Heath Ledger, Michael Jackson, Amy Winehouse, Whitney Houston, Phillip Seymour Hoffman, and Tom Petty all had benzodiazepines in their systems when they died from drug-related overdoses. They are far from alone. The abuse of benzodiazepines (benzos), powerful medications prescribed to treat anxiety and depression, has skyrocketed over the last decade ⎼ partly due to their easy availability, and partly due to their glorification in society.
The availability of benzodiazepine prescriptions has increased significantly. The worst offender is alprazolam, or Xanax, which was prescribed more than 48 million times in 2013. Simple searches on sites like Reddit reveal “how to” guides for obtaining a prescription from a doctor. They also reveal that drugs like Xanax are easily accessible for purchase on college campuses as well as online.
To many, particularly young people, anti-anxiety medications seem like a harmless way to numb the outside world or maximize the effects of other substances. High school students are favoring Xanax over heroin and prescription opioids. Taking Xanax out of a parent's medicine cabinet may seem safer than buying illicit drugs on the street, but Xanax use has risks, including the potential for addiction.
Judging by their innocent portrayal in American culture, many would be shocked to find out that 40 percent of people who use benzodiazepines daily for a minimum of six weeks become addicted to them. The effects of benzodiazepines like Xanax wear off quickly, causing some users to increase their dosage on their own to alleviate their anxiety symptoms. But across social media, it is not uncommon to see teens and young adults boasting about taking Xanax, often referred to as “zannies,” “bars,” and “downers.” They proudly share the results of their Xanax-induced blackouts as party stories, rather than cautionary tales. This is not surprising, considering that mentions of the drug can be found in countless lyrics from both up-and-coming rappers as well as established artists. Many musicians have embraced the drug, going as far as celebrating milestones with Xanax-themed cakes and posting videos of themselves taking the drug with captions like, “I took six Xanax, it’s lit. I’m good.”
But America’s young people aren’t the only ones falling prey to this epidemic. Benzodiazepine-related overdoses between the ages of 18 and 65 have risen, proving that the problem is across the board. The idea of being able to numb oneself from any negative emotions is appealing, causing Americans to welcome drugs like Xanax with open arms. Taking Xanax to avoid dealing with everyday annoyances has become so common that its abuse is glorified by some marketing companies. From greeting cards that promote mixing wine and Xanax to clothing and accessories with the word Xanax on it, there is no shortage of merchandise normalizing prescription drug abuse.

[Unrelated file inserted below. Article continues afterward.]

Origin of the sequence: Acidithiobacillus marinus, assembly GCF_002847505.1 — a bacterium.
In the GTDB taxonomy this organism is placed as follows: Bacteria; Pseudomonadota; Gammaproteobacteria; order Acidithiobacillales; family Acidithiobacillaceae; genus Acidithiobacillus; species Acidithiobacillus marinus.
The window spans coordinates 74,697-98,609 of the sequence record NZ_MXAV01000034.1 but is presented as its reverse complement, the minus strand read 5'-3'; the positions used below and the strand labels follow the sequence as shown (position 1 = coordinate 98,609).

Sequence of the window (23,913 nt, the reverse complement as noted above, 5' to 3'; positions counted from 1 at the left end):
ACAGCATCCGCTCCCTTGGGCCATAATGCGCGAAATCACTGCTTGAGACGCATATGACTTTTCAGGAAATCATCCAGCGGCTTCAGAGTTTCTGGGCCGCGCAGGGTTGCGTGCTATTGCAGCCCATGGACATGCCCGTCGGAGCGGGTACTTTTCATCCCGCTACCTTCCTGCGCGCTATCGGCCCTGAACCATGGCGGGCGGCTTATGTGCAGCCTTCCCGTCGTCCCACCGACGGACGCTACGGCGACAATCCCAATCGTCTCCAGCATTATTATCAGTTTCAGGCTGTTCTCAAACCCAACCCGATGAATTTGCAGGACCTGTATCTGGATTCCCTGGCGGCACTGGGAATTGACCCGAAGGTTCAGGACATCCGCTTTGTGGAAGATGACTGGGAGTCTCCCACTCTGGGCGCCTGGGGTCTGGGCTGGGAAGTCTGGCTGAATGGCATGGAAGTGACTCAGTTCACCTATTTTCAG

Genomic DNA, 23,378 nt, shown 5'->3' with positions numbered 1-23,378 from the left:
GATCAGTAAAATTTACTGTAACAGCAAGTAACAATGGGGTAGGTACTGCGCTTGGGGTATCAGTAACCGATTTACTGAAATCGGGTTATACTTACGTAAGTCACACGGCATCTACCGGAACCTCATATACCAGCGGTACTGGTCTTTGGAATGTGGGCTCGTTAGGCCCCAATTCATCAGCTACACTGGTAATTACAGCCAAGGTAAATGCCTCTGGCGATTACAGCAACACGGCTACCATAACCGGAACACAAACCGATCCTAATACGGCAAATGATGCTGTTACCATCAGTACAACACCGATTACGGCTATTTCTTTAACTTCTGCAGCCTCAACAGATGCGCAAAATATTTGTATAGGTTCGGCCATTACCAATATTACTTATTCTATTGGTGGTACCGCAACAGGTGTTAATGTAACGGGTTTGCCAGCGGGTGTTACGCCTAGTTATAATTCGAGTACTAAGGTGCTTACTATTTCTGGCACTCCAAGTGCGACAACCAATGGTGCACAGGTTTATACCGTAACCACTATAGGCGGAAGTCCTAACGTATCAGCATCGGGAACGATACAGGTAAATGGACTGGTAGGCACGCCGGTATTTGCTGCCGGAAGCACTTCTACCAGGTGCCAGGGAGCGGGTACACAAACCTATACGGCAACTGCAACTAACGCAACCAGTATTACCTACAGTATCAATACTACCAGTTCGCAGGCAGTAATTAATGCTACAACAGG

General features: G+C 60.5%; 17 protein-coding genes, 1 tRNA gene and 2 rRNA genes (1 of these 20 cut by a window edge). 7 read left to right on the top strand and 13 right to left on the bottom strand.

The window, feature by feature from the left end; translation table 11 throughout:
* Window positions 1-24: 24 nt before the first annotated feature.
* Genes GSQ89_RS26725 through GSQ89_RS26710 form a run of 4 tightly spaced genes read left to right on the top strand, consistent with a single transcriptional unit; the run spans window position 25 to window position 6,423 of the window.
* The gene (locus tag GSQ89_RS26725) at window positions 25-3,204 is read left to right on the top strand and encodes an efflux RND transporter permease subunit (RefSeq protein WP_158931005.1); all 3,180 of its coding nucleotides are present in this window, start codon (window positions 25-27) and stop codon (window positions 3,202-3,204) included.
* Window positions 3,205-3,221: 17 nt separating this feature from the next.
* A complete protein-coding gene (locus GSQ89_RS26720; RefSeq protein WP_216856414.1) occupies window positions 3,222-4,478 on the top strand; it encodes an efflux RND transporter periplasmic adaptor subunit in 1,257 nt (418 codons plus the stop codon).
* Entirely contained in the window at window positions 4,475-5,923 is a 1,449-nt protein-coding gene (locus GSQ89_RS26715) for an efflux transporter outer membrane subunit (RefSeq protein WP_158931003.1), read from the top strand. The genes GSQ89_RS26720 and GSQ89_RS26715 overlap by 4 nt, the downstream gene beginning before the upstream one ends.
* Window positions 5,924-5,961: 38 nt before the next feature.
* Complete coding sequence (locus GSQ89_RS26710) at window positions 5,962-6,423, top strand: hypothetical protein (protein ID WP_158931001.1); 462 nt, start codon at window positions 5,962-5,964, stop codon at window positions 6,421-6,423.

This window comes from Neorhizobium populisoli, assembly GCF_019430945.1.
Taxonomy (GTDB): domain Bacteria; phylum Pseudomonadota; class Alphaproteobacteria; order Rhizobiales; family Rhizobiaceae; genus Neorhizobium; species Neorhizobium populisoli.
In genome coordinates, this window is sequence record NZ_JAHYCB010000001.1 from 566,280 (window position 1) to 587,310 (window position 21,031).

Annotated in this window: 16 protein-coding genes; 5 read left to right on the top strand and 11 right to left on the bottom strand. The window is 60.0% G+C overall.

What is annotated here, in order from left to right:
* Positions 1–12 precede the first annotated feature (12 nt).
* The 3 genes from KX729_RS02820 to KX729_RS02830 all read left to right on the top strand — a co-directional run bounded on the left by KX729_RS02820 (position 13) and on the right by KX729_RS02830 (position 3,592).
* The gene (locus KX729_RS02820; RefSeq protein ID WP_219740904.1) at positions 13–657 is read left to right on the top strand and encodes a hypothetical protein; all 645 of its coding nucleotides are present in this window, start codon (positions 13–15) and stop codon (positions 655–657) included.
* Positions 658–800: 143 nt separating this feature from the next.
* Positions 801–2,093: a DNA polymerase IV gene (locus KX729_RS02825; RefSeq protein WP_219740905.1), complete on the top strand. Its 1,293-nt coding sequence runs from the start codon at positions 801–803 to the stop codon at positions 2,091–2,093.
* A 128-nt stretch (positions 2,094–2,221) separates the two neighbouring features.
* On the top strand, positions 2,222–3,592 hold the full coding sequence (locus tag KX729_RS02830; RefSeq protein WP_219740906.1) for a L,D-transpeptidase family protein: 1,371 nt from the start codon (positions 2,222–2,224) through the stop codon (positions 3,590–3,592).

In upper middle class suburban towns, you won’t hear moms boasting about snorting cocaine or shooting up heroin ⎼ these are hard drugs that have a strong level of stigma attached to their use. But benzos are another story, and the phrase “mommy needs a Xanax” doesn’t need to be whispered. Wine and Xanax combinations are accepted and even have Facebook fan pages dedicated to them.
On its own, benzodiazepine abuse has a dangerous repressive effect on the central nervous system, significantly slowing down heart rate and breathing. When mixed with other substances like drugs and alcohol, the results can be deadly. Unfortunately, benzo users frequently mix them with other drugs in an effort to intensify the effects of one of the drugs. Mixing benzos and opioids is especially common and especially lethal — benzos are present in almost one-third of fatal opioid-related overdoses.
While the opioid crisis has been monopolizing America’s attention, benzodiazepines have not only played a quiet but dangerous role in the epidemic but have actually started an epidemic of their own.
If you or a loved one is struggling with drug addiction, we are here to help. Reach out to Mountainside by calling 888 833 4676.